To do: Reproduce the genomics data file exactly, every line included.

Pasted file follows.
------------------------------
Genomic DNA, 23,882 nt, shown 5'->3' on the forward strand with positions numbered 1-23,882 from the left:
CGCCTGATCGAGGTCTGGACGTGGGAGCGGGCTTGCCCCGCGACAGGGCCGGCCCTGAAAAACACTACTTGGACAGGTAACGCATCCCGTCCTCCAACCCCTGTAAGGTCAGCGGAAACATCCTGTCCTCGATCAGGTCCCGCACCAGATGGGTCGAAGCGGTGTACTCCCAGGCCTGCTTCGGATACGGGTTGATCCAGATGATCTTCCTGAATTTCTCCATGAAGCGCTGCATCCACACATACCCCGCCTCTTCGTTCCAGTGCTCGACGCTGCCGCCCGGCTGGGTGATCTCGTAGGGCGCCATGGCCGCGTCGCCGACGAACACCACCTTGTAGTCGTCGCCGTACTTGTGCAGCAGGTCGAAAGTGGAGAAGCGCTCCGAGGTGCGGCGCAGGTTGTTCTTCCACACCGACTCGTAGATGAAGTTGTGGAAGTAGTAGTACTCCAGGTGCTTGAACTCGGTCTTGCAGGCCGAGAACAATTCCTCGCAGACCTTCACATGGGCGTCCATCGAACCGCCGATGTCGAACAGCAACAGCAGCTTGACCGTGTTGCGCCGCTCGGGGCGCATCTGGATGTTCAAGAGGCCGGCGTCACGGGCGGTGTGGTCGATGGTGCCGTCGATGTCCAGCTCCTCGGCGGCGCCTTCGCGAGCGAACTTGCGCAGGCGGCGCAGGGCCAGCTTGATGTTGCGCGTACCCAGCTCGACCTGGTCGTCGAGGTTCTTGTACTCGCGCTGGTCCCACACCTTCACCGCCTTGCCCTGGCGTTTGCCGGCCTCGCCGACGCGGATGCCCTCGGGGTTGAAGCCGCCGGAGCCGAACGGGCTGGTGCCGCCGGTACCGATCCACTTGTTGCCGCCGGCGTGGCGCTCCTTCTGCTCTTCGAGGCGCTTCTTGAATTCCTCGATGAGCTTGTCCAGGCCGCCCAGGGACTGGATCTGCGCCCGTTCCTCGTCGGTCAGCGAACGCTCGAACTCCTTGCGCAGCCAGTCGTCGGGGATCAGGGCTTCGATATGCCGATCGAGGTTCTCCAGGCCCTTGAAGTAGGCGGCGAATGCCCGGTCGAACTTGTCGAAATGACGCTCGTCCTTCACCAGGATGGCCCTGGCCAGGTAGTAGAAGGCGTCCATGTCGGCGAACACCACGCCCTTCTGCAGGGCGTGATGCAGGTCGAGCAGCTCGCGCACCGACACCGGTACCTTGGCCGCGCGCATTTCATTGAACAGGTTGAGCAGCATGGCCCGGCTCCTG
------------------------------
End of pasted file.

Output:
Genomic DNA, 23,882 nt, shown 5'->3' on the forward strand with positions numbered 1-23,882 from the left:
CGCCTGATCGAGGTCTGGACGTGGGAGCGGGCTTGCCCCGCGACAGGGCCGGCCCTGAAAAACACTACTTGGACAGGTAACGCATCCCGTCCTCCAACCCCTGTAAGGTCAGCGGAAACATCCTGTCCTCGATCAGGTCCCGCACCAGATGGGTCGAAGCGGTGTACTCCCAGGCCTGCTTCGGATACGGGTTGATCCAGATGATCTTCCTGAATTTCTCCATGAAGCGCTGCATCCACACATACCCCGCCTCTTCGTTCCAGTGCTCGACGCTGCCGCCCGGCTGGGTGATCTCGTAGGGCGCCATGGCCGCGTCGCCGACGAACACCACCTTGTAGTCGTCGCCGTACTTGTGCAGCAGGTCGAAAGTGGAGAAGCGCTCCGAGGTGCGGCGCAGGTTGTTCTTCCACACCGACTCGTAGATGAAGTTGTGGAAGTAGTAGTACTCCAGGTGCTTGAACTCGGTCTTGCAGGCCGAGAACAATTCCTCGCAGACCTTCACATGGGCGTCCATCGAACCGCCGATGTCGAACAGCAACAGCAGCTTGACCGTGTTGCGCCGCTCGGGGCGCATCTGGATGTTCAAGAGGCCGGCGTCACGGGCGGTGTGGTCGATGGTGCCGTCGATGTCCAGCTCCTCGGCGGCGCCTTCGCGAGCGAACTTGCGCAGGCGGCGCAGGGCCAGCTTGATGTTGCGCGTACCCAGCTCGACCTGGTCGTCGAGGTTCTTGTACTCGCGCTGGTCCCACACCTTCACCGCCTTGCCCTGGCGTTTGCCGGCCTCGCCGACGCGGATGCCCTCGGGGTTGAAGCCGCCGGAGCCGAACGGGCTGGTGCCGCCGGTACCGATCCACTTGTTGCCGCCGGCGTGGCGCTCCTTCTGCTCTTCGAGGCGCTTCTTGAATTCCTCGATGAGCTTGTCCAGGCCGCCCAGGGACTGGATCTGCGCCCGTTCCTCGTCGGTCAGCGAACGCTCGAACTCCTTGCGCAGCCAGTCGTCGGGGATCAGGGCTTCGATATGCCGATCGAGGTTCTCCAGGCCCTTGAAGTAGGCGGCGAATGCCCGGTCGAACTTGTCGAAATGACGCTCGTCCTTCACCAGGATGGCCCTGGCCAGGTAGTAGAAGGCGTCCATGTCGGCGAACACCACGCCCTTCTGCAGGGCGTGATGCAGGTCGAGCAGCTCGCGCACCGACACCGGTACCTTGGCCGCGCGCATTTCATTGAACAGGTTGAGCAGCATGGCCCGGCTCCTG